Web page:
Dr. Rabe also witnessed the hit and described it in a letter to Wittmann's wife to tell her the real story: "When the attack got rolling, I drove forward several hundred meters and covered the last stretch on foot. There was quite a lot of heavy anti-tank and artillery fire. I wanted to get to Michel's (sic) tank. When I got to within about 250 to 300 meters I saw flames suddenly shoot from the tank and the turret fly off and fall to the ground. The tank then burned out completely. I still tried to reach it, but I couldn't cross the open field as the Tommy fired at solitary me with their anti-tank guns. It is unlikely Michel got out before the hit, as I would have seen him. None of the remaining crew members came back either."

Agte sums up with the following:

After evaluating all available documents on the German and English sides and interviewing the handful of survivors of this action..., one can only assume that the tank that was hit at 1247 hours, was 007. SS-Hauptsturmführer Dr.Rabe's account and the English war diary both mention that this was the only Tiger that blew up after being hit. The eight minute time discrepancy compared to that given in Höflinger's account is of little significance as the source of the error appears to be completely genuine and time discrepancies can never be ruled out. As well, Höflinger's account was written several weeks after the events in question; it is also thoroughly possible that the error in time might lie in he English war diary."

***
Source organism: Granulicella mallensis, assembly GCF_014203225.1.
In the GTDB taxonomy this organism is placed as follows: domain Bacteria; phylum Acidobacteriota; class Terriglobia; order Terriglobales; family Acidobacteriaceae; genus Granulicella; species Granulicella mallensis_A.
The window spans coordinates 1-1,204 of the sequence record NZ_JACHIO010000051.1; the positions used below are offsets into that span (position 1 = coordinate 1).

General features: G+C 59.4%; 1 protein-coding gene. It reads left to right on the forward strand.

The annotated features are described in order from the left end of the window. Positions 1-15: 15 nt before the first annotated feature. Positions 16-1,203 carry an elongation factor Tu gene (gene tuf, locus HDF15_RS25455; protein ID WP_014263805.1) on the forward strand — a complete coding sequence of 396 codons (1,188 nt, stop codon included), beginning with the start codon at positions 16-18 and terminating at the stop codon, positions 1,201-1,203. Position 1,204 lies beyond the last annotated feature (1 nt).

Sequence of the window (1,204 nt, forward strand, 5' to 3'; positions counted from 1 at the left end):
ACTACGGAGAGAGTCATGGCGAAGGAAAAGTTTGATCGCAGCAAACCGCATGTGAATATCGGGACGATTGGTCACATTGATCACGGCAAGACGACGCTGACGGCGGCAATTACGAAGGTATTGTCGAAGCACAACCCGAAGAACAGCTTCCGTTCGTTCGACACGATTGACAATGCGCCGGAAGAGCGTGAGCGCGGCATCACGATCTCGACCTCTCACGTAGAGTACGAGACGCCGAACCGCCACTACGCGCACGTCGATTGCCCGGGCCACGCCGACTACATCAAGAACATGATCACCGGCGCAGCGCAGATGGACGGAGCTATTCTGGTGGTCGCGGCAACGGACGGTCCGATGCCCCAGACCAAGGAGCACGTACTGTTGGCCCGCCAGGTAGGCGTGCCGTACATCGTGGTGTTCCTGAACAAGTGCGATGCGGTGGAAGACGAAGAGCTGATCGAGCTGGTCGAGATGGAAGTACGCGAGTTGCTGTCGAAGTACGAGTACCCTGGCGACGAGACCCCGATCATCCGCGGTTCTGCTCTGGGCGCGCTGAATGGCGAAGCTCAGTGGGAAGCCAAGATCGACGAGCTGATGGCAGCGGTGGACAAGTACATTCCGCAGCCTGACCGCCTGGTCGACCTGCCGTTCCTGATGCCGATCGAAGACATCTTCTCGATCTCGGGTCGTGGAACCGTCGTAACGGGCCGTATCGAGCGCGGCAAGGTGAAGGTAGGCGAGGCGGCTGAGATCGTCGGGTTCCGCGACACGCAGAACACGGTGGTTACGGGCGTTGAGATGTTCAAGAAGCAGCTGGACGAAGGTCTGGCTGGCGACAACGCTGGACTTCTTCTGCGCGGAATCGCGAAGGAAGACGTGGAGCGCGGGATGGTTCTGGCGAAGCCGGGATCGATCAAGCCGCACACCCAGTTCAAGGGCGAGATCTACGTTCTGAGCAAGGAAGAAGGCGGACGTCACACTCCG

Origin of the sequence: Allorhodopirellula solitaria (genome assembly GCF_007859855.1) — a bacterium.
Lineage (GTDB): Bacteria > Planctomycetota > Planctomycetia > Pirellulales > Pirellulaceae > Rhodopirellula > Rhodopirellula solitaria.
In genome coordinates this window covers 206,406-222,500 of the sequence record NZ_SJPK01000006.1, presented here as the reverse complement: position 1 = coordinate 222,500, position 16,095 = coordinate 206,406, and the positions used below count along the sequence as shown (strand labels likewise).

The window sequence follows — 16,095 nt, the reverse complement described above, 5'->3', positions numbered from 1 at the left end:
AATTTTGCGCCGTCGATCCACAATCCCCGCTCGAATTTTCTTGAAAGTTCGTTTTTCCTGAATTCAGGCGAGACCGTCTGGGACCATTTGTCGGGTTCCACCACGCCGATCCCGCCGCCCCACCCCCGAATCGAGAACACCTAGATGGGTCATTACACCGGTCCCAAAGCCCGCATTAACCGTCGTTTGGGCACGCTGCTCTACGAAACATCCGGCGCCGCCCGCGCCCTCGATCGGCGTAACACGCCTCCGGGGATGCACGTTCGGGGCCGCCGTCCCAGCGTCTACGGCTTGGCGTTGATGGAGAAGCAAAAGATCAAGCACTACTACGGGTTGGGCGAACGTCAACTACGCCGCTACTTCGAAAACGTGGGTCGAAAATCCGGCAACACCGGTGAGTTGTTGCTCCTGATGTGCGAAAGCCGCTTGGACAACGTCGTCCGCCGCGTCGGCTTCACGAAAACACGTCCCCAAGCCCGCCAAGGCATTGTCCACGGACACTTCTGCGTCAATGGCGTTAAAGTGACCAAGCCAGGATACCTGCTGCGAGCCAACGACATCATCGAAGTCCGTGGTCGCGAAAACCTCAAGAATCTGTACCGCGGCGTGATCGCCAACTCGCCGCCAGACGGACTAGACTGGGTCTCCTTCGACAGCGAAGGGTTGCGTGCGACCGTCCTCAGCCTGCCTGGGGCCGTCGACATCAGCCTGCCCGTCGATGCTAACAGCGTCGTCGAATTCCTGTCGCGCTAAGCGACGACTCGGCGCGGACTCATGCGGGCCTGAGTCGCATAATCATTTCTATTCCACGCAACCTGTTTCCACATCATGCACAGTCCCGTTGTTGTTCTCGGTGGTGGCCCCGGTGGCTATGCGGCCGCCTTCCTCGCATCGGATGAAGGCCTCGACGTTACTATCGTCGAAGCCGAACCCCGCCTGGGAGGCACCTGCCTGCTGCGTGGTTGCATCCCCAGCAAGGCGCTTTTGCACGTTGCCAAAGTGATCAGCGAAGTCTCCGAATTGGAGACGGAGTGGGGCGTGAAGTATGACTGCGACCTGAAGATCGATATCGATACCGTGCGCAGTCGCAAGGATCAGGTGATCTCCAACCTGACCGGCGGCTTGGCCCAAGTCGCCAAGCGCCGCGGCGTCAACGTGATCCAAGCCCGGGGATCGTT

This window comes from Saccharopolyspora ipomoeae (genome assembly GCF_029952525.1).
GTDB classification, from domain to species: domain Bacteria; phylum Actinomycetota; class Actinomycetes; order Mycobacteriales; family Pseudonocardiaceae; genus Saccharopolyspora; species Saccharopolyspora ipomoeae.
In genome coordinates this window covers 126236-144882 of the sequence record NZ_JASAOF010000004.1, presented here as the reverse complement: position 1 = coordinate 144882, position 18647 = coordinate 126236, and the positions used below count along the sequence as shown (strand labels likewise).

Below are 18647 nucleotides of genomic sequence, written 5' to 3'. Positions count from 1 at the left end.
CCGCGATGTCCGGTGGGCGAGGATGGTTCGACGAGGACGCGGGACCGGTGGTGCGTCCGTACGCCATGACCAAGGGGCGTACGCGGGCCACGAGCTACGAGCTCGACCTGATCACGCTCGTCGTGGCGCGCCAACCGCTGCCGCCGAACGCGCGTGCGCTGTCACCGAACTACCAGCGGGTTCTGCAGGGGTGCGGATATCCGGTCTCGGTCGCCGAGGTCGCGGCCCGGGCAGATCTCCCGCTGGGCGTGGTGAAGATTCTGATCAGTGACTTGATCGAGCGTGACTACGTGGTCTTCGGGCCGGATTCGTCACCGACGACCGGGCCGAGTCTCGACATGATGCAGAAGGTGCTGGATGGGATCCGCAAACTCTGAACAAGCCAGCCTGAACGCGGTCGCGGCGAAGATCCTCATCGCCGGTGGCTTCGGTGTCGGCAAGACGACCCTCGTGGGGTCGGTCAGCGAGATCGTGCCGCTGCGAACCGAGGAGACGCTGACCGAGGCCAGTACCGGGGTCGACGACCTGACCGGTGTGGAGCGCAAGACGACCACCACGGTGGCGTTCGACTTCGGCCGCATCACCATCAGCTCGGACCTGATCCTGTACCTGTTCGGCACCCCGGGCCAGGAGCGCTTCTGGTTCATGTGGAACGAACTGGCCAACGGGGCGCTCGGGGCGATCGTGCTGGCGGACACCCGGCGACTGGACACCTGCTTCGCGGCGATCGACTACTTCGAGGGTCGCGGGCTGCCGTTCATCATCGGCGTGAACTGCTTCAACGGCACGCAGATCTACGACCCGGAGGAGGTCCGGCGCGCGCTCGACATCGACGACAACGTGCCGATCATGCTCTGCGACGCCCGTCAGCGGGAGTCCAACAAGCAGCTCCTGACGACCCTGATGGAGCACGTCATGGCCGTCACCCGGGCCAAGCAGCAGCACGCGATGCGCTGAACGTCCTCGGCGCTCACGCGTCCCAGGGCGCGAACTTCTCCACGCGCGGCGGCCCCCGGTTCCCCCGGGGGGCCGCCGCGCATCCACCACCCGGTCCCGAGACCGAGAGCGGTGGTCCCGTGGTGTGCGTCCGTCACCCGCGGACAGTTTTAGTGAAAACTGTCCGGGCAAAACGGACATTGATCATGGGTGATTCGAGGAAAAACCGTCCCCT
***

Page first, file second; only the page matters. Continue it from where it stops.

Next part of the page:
As to Gordon's Firefly, there is still some debate as to its markings and even vehicle type. Ken Jones sated in a post on the old Missing Links' Allied D/G in April last year, that there is even speculation that it may have been a Hybrid IC not a VC (M4A4) as is commonly thought. His info comes from conversations with a researcher delving into the history of this unit's Shermans.